Get out of bed, hit the scale, write down the number.
This has been my routine for a few years now.
The result is a weight history going back to January, 2008 (194.6 pounds). I can tell you exactly what I weighed the mornning of the half marathon I did that Febuary (195.8 pounds) or on my birthday in 2009 (187.6).
The highest number? 197.8. April 18th, 2008... almost 40 pounds down on my true all-time high, but still a big number. The lowest? 172.6. March 2010.
One thing I have learned is not to trust a one-day number.
This last week is a great example, from Friday to today:
Now there is no way I lost 7 pounds in 6 days... not of real human fat! I biked 100k, ran 30k+6k, and watched what I ate. Optimistically, that's about 6000 calories burned - which represents about 2 pounds of fat loss.
Not 7 pounds!
So what is going on? A lot of things... that 181.6 number is artificially high because the day before was my anniversary and we ate (and drank) without restraint.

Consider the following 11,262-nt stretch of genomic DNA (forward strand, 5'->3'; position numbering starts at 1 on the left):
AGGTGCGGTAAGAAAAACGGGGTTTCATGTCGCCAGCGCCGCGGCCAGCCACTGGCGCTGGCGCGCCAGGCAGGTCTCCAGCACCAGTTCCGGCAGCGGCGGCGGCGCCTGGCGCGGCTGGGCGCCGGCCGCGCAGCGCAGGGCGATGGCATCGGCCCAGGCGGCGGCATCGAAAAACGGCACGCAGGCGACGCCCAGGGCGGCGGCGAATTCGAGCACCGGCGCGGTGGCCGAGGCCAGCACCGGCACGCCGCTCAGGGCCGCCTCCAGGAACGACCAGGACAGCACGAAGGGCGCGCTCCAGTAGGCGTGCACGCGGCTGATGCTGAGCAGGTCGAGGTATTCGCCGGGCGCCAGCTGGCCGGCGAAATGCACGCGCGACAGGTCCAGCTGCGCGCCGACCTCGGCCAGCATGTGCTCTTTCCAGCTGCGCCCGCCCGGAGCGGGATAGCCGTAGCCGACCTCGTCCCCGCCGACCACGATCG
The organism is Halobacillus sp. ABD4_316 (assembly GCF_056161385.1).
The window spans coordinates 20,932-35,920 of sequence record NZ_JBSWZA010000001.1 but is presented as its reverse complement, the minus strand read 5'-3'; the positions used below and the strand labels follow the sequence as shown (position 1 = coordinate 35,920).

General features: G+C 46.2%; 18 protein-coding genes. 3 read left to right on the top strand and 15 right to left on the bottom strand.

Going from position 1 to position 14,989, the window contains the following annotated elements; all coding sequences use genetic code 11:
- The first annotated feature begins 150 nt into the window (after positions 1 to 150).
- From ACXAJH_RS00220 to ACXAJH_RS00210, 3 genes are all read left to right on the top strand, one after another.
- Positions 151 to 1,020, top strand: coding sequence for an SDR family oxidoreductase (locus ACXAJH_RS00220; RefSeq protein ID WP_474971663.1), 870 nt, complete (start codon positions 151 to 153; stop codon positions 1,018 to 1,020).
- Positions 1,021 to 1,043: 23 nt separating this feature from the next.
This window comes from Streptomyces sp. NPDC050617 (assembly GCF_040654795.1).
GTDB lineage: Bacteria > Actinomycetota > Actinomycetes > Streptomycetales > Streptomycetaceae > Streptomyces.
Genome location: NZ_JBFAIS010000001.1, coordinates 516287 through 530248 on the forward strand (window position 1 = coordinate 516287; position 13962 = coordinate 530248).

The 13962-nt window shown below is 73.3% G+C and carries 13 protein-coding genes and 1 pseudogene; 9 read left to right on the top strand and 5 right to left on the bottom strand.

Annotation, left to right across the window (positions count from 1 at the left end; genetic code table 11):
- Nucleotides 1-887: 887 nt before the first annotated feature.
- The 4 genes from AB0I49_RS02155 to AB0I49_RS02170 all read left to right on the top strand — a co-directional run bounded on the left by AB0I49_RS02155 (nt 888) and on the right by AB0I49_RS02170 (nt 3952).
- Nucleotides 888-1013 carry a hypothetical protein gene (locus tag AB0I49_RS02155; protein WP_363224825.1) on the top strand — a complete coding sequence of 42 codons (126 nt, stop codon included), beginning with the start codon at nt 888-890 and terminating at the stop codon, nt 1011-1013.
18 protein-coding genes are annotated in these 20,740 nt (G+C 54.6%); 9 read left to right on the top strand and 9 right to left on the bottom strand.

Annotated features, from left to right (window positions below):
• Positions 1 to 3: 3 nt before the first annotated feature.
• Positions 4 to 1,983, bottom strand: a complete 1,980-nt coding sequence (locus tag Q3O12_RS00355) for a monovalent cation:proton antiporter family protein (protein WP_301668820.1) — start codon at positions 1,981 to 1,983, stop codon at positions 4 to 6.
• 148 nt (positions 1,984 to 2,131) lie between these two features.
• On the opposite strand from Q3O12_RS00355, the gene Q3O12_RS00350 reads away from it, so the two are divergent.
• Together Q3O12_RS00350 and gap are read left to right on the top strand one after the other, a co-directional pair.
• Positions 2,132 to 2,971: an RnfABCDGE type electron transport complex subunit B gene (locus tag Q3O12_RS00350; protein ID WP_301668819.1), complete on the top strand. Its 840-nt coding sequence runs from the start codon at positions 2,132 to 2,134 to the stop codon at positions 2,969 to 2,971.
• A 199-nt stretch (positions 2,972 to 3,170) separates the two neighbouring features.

The 174.8 number is artificially low because I did my 30k run yesterday at night, then went to bed without eating all that much. I depleted my glycogen stores, which hold a lot of water weight, and then went to sleep. The result - instant pretend weight loss! I should patent this... "Lose 7 pounds in 5 days!"
The bottom line is that the number on the scale is just one piece of information to help track your health. There needs to be some context to make it meaningful, otherwise it's easy to jump to wrong conclusions.